OTTAWA – James Neal had expressed confidence in his game prior to Game 4 of the Eastern Conference Semifinals, but deep down, his inability to score once in the first three games of the best-of-7 series was weighing on him.
"It felt good," Neal said after scoring twice and adding an assist in the Pittsburgh Penguins' 7-3 win against the Ottawa Senators on Wednesday night. "I felt snake-bitten after having some good looks and not being able to finish. Our team's been playing well, so as long as we win, I'm not worried about scoring. But it did feel good to chip in tonight."
The Penguins lead the series 3-1, with Game 5 slated for Friday in Pittsburgh (7:30 p.m. ET; NBCSN, CBC, RDS).
When Neal hit the far post from a sharp angle early in the game, he couldn't help but raise his eyes to the sky and wonder when he would finally find the back of the net.
He didn't need to wait long, scoring off an offensive zone draw later in the first to tie the game, a play that required a high level of skill that was indicative of the way Neal has been playing, but was finally rewarded for.
"The first one we got was a pretty special shot by James," Penguins coach Dan Bylsma said. "I don't think too many guys can pull that off."
Neal was not the only member of his line to snap a slump as Jarome Iginla also scored his first two goals of the series, providing the Penguins attack with more balance in support of their other scoring line of Sidney Crosby, Chris Kunitz and Pascal Dupuis.
"Those guys are playing good hockey," Crosby said of Neal and Iginla. "In the playoffs, everyone's under the microscope, especially the guys that score a lot. So to see them score, that's great. But they've been doing a lot of good things for us. It's tight-checking, so you've got to take advantage of your chances when you get them. It's always great to see your teammates have success, especially those guys who take so much pride in scoring goals."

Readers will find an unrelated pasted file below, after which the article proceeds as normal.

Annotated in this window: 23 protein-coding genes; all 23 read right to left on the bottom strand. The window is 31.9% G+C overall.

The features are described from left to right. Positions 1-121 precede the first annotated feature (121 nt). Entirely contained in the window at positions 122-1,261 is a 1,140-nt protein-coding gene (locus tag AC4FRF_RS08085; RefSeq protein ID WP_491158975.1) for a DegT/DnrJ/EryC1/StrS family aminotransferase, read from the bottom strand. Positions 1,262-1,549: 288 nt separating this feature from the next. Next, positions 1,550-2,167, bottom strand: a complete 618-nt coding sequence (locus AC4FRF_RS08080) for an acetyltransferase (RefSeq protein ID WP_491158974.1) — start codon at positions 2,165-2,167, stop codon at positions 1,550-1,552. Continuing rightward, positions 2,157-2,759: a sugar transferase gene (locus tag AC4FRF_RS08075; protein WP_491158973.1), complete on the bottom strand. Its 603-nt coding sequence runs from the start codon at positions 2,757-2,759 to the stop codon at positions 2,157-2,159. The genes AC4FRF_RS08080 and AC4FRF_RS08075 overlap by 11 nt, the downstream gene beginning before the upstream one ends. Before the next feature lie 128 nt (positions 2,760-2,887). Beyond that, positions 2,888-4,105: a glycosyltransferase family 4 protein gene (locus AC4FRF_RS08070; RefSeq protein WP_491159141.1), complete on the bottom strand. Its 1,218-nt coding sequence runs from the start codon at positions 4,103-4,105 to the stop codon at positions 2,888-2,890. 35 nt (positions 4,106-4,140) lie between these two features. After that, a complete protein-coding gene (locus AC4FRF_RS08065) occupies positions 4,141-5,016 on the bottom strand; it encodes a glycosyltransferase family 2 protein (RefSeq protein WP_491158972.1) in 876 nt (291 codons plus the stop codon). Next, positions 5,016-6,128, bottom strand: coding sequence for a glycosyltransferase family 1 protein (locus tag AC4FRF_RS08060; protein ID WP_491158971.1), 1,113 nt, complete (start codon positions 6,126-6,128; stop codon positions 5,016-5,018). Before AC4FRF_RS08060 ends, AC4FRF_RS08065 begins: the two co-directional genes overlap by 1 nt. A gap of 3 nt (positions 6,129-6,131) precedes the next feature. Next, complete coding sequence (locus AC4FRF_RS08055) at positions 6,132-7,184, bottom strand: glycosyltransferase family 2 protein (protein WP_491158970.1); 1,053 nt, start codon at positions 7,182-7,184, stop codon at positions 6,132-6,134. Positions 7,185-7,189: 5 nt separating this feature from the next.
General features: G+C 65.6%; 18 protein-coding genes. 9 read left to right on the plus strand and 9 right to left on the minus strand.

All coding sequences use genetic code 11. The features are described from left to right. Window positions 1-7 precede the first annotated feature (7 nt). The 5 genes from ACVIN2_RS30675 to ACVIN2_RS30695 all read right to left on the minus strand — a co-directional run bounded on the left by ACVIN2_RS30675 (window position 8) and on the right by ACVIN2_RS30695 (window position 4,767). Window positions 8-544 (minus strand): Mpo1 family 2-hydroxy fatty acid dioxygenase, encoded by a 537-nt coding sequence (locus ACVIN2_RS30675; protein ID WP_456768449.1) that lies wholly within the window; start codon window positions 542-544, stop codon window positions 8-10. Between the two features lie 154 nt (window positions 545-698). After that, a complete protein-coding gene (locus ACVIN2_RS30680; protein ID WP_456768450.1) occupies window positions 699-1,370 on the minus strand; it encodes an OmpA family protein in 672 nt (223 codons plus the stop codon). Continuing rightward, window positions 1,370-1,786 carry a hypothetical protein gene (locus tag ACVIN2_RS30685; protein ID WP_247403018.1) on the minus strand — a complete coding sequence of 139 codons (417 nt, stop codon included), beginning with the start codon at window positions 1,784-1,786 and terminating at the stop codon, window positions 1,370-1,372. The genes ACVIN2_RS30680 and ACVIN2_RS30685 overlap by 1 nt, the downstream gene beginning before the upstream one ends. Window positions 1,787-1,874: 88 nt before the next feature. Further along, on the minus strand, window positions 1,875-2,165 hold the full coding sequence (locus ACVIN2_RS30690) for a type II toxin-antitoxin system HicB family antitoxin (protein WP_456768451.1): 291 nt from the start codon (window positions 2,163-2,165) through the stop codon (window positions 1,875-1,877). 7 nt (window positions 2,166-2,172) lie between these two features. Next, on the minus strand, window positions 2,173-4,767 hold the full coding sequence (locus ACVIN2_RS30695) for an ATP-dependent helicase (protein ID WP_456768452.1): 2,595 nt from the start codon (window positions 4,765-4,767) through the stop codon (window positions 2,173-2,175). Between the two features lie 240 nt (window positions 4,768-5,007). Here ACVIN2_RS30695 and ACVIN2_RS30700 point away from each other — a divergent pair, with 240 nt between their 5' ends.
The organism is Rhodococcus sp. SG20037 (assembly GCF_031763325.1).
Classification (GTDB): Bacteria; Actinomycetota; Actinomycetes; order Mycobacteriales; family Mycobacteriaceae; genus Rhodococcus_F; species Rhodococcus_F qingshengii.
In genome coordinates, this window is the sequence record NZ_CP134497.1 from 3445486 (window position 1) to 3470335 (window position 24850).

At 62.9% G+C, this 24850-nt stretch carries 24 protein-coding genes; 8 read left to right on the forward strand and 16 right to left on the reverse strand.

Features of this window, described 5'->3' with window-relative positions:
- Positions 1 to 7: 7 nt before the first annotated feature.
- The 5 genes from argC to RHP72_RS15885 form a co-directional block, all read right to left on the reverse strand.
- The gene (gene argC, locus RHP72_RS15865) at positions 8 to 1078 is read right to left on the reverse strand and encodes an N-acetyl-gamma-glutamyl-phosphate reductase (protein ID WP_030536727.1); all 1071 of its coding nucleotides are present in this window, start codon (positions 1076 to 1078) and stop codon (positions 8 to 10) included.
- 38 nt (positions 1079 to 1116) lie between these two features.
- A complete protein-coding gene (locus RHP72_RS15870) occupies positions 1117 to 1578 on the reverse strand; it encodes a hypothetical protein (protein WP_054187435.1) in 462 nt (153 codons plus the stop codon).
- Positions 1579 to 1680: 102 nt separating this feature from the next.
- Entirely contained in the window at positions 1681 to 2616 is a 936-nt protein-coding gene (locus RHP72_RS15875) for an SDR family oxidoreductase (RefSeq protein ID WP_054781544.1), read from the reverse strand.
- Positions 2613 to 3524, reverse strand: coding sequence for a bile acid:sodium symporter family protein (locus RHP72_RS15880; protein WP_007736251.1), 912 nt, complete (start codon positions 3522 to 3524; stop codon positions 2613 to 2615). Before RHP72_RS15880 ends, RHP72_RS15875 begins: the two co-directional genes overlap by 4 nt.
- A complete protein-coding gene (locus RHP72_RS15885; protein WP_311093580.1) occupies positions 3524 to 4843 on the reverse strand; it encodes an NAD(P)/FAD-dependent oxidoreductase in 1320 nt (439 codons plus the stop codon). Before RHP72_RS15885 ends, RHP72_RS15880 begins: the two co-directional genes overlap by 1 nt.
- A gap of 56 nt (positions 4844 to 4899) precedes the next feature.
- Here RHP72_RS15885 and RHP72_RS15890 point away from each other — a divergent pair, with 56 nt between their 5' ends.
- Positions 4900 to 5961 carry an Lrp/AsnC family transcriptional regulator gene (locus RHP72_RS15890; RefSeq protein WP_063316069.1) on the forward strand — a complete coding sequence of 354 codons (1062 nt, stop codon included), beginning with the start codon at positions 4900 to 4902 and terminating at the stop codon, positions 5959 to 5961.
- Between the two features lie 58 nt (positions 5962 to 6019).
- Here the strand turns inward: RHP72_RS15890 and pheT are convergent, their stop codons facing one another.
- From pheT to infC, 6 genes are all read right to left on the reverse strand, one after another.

Though Neal insisted Tuesday that his scoring slump was not getting him down, the relief on his face Wednesday indicated otherwise, something teammate Brooks Orpik confirmed was the case when he spoke of how Neal's game changed after he scored early in Game 4.
"He got that goal and you could see his confidence grow exponentially right away," Orpik said. "The rest of his game started getting a lot better, not just his offensive game. He looked like he had more jump and his defensive game was better and he was just going.
"It just shows you how big confidence is in this game."
Neal's second goal of the game came on the power play early in the third period, converting a lucky bounce off the end boards into an empty net to score what turned out to be the game-winner. It was exactly the type of bounce Neal hadn't been getting of late, but which came after he got that first goal of the series out of the way.
"It wasn't just a big goal for our power play, it was a big goal for James as well," Bylsma said. "He's a guy that just needs one. He's been talking about that and felt that last game. But he came through for us and was a big factor, with his line and the power play, in getting those two goals."